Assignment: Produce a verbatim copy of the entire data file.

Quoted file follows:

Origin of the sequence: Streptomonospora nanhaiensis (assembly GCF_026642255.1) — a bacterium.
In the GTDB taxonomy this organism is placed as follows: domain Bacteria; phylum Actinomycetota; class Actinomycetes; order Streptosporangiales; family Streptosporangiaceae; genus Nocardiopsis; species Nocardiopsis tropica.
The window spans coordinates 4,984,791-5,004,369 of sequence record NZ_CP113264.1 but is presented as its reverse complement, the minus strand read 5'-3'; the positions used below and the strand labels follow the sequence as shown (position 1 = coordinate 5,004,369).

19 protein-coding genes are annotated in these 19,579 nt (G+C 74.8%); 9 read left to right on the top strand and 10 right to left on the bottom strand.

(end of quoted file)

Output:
Origin of the sequence: Streptomonospora nanhaiensis (assembly GCF_026642255.1) — a bacterium.
In the GTDB taxonomy this organism is placed as follows: domain Bacteria; phylum Actinomycetota; class Actinomycetes; order Streptosporangiales; family Streptosporangiaceae; genus Nocardiopsis; species Nocardiopsis tropica.
The window spans coordinates 4,984,791-5,004,369 of sequence record NZ_CP113264.1 but is presented as its reverse complement, the minus strand read 5'-3'; the positions used below and the strand labels follow the sequence as shown (position 1 = coordinate 5,004,369).

19 protein-coding genes are annotated in these 19,579 nt (G+C 74.8%); 9 read left to right on the top strand and 10 right to left on the bottom strand.